Environmental Engineering Reference
In-Depth Information
it is overly optimistic to consider that all hazards can be planned for; thus,
a better term for the plan is a multihazard emergency operations plan (EOP).
The EOP includes (1) a basic plan, an overview of the general approach to
emergency management; (2) functional annexes in support of the basic plan to
address specific activities critical to emergency response and recovery; and (3)
hazard-specific appendices to the plan that address specified emergency situa-
tions. Dealing with the aspects common to all hazards first and then examining
hazard-specific characteristics unique to the planning district is both efficient and
Basic Plan The basic EOP is an umbrella plan that contains a substantial
amount of the generally applicable organizational and operational detail. The
basic plan cites the legal authority for the plan, summarizes the situations
addressed, explains the concept of operations, and describes the organization
and responsibilities for emergency planning and operations. The basic plan
should also include maps, organization charts, and the emergency responsibility
resources and
environmentally vulnerable areas within the planning area.
Functional Annexes The generic functional annexes define and describe the
policies, procedures, roles, and responsibilities that are inherent in the functions
before, during, and after an emergency. These should include standard operating
procedures, which are user friendly, checklist-type instructions for the various
segments of the emergency response organization to execute the functions defined
in the annexes. A telephone roster listing the names and phone numbers of key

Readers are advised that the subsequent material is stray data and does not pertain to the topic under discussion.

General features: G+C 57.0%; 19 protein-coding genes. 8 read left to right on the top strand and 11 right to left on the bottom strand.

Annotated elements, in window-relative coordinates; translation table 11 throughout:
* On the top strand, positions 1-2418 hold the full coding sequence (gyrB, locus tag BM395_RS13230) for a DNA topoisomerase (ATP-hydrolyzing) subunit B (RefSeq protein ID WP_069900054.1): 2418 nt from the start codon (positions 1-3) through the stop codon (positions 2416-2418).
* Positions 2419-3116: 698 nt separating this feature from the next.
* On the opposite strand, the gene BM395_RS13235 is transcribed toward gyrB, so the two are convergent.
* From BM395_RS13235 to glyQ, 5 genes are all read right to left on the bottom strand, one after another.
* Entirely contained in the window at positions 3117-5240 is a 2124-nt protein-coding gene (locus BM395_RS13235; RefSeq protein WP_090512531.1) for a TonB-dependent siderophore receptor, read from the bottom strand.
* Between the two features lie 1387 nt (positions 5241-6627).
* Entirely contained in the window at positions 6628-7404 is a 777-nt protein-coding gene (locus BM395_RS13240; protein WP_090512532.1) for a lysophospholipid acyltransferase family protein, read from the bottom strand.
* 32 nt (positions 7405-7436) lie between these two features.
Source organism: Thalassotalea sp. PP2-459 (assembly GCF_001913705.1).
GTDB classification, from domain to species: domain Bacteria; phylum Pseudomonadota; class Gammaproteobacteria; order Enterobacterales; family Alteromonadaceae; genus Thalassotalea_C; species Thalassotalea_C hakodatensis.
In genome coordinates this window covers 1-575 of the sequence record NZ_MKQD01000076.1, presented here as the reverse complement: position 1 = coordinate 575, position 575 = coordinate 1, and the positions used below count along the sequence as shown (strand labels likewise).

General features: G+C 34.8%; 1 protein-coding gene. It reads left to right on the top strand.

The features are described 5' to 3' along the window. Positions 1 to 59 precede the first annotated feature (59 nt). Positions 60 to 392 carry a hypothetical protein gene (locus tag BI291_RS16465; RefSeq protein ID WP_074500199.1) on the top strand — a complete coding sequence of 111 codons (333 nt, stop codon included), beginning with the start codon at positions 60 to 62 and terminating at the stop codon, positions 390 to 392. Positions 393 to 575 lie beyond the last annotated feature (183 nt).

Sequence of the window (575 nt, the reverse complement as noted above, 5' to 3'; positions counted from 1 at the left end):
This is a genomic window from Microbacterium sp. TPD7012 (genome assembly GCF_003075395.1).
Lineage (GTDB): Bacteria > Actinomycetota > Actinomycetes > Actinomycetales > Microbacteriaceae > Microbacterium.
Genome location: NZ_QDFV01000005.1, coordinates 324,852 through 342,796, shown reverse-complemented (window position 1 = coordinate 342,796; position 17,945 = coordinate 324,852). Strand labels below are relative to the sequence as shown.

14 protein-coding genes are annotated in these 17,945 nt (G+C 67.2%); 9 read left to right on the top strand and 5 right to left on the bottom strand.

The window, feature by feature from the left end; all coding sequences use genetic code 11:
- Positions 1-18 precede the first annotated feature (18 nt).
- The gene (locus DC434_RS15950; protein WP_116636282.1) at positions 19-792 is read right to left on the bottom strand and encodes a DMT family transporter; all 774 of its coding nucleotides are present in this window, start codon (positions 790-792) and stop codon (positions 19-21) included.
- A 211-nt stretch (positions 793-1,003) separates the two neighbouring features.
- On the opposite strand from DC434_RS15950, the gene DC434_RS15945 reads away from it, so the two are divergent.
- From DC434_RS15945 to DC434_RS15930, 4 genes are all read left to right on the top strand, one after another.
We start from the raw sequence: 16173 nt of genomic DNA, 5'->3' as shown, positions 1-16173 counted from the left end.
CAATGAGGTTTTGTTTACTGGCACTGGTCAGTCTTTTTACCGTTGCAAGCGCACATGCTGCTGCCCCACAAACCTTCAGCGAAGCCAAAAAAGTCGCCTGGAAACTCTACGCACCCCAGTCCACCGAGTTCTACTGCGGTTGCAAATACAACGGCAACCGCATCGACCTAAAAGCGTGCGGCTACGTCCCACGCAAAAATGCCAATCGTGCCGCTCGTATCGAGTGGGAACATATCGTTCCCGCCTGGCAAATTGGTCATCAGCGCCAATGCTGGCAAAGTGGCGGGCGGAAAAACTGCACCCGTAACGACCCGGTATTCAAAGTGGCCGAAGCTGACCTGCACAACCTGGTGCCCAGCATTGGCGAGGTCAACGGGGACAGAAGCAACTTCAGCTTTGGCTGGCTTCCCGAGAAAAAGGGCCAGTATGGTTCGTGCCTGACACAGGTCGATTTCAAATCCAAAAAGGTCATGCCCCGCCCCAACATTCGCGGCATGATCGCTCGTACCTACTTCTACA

members of the emergency response organization (and their alternates) should
be provided. Additional information that should be contained in the annexes is
local environmental data. This would include critical habitat areas, water supply
information, groundwater resources, and potentially sensitive receptors such as
hospitals and schools.
One area too often overlooked in the local planning process is the step taken
to return to normal conditions following an emergency. It is suggested that the
planning team visit a community where an emergency event has previously
occurred to learn from them what recovery problems they faced and how they
resolved them.
Hazard-Specific Appendices The unique characteristics of hazards iden-
tified specific to the local planning district are included as appendices to the
functional plan. A single appendix should address all response function require-
ments related to a particular hazard.
Plan Integration
Coordination of contingency planning between industry and community is nec-
essary to develop mutually acceptable solutions to anticipated events. Should an
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